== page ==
Summary: To do more in less time, spend more time doing less.
The summary is not a paradoxical statement. Given how busy everyone’s life has become and how being busy brings social prestige, to do more in less time people have to multi-task. But multi-tasking is the enemy of getting stuff done and the thief that steals our happiness.
Elizabeth Dunn, a psychologist at the University of British Columbia, told The Economist, “Multi-tasking is what makes us feel pressed for time. No matter what people are doing, people feel better when they are focused on that activity.”
When you feel better doing what you do, you get more stuff done and walk away happier. So if Dunn is right, it is better to do one thing at a time, which may inevitably mean spending more time doing less but still getting more done.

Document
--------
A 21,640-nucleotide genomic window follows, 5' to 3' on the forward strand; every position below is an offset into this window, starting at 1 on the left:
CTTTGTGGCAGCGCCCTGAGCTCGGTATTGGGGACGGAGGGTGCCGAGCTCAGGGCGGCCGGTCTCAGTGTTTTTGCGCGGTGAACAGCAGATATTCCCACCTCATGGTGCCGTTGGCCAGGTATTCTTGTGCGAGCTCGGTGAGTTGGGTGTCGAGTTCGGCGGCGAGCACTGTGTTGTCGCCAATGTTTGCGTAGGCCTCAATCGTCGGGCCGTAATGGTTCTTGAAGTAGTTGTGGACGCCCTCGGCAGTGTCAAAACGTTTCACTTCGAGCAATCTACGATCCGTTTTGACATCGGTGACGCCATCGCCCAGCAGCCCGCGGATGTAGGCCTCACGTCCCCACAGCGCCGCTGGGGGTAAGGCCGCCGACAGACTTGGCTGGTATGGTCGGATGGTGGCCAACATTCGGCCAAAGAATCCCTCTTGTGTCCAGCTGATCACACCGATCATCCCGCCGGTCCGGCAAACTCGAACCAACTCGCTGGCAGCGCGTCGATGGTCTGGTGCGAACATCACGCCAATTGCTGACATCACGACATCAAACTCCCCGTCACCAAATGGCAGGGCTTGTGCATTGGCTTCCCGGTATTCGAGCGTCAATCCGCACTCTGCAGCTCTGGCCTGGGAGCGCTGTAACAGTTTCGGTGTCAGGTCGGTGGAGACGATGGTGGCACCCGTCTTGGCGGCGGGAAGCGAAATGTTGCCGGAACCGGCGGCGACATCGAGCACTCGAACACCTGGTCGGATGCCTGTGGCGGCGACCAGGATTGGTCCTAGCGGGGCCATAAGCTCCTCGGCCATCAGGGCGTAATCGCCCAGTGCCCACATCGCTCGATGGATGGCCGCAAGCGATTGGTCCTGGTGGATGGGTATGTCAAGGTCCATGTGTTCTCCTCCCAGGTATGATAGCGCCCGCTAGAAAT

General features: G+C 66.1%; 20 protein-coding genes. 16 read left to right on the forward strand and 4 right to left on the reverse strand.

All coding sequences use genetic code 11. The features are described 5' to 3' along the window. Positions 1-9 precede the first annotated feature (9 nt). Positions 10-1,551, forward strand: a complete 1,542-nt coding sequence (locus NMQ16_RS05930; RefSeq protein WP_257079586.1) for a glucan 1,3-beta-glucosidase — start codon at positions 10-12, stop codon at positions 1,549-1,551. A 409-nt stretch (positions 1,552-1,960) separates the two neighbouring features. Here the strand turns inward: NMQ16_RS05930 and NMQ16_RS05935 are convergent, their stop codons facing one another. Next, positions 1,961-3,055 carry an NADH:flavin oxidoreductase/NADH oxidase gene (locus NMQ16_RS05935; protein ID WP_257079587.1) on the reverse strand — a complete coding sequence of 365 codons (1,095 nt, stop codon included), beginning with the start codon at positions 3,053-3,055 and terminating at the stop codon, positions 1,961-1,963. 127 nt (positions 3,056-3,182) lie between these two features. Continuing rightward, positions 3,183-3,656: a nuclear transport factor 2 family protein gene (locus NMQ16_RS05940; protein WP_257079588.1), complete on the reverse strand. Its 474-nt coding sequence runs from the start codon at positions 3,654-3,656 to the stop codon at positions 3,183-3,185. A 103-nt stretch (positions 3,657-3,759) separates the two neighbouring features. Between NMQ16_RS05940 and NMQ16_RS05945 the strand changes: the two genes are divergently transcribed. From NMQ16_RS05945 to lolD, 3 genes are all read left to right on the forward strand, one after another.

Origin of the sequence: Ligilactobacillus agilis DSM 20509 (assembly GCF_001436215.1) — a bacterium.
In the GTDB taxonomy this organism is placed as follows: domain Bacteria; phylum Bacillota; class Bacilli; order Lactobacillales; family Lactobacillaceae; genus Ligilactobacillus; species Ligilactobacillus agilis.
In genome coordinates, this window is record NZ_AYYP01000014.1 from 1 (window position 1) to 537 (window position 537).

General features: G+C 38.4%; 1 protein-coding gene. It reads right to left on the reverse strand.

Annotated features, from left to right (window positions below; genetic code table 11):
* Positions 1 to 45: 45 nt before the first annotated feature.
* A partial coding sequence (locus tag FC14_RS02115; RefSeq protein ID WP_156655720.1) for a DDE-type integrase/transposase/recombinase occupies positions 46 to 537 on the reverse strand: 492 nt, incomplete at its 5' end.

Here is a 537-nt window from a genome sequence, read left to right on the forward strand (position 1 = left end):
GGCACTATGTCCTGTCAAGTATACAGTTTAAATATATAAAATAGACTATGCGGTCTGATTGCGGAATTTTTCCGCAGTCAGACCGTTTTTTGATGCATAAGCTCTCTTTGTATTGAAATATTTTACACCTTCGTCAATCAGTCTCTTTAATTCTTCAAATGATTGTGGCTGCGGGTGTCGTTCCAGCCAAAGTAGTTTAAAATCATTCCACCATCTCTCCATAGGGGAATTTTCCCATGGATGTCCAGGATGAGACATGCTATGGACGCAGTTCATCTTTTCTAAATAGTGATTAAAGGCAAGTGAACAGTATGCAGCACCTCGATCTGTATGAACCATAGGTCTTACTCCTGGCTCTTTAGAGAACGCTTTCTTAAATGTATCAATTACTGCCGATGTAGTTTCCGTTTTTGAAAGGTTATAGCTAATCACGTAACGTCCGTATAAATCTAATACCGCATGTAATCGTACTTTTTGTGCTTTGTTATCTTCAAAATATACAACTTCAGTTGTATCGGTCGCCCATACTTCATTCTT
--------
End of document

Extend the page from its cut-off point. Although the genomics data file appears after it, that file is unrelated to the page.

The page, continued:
Some of the best friends I made at Oxford are those that are part of the Oxford Ideas Group. Our similar interests brought us close and they keep us close despite going down very different career paths.
One of those common interests was to find hacks to become more productive: to do more in less time. The “more” was not just for greater quantity but also for better quality. So after a few years of real-life experience, when two members of the group arrive at the same idea about productivity, there must be some “truth” to the revelation. For instance, Christo recently wrote that his “new secret for having more time” was to do less. My new year resolution is to gain more time by doing fewer things with greater focus.
This is a post in the best hack series, where the aim is to find small ideas that have a big impact in improving everyday life.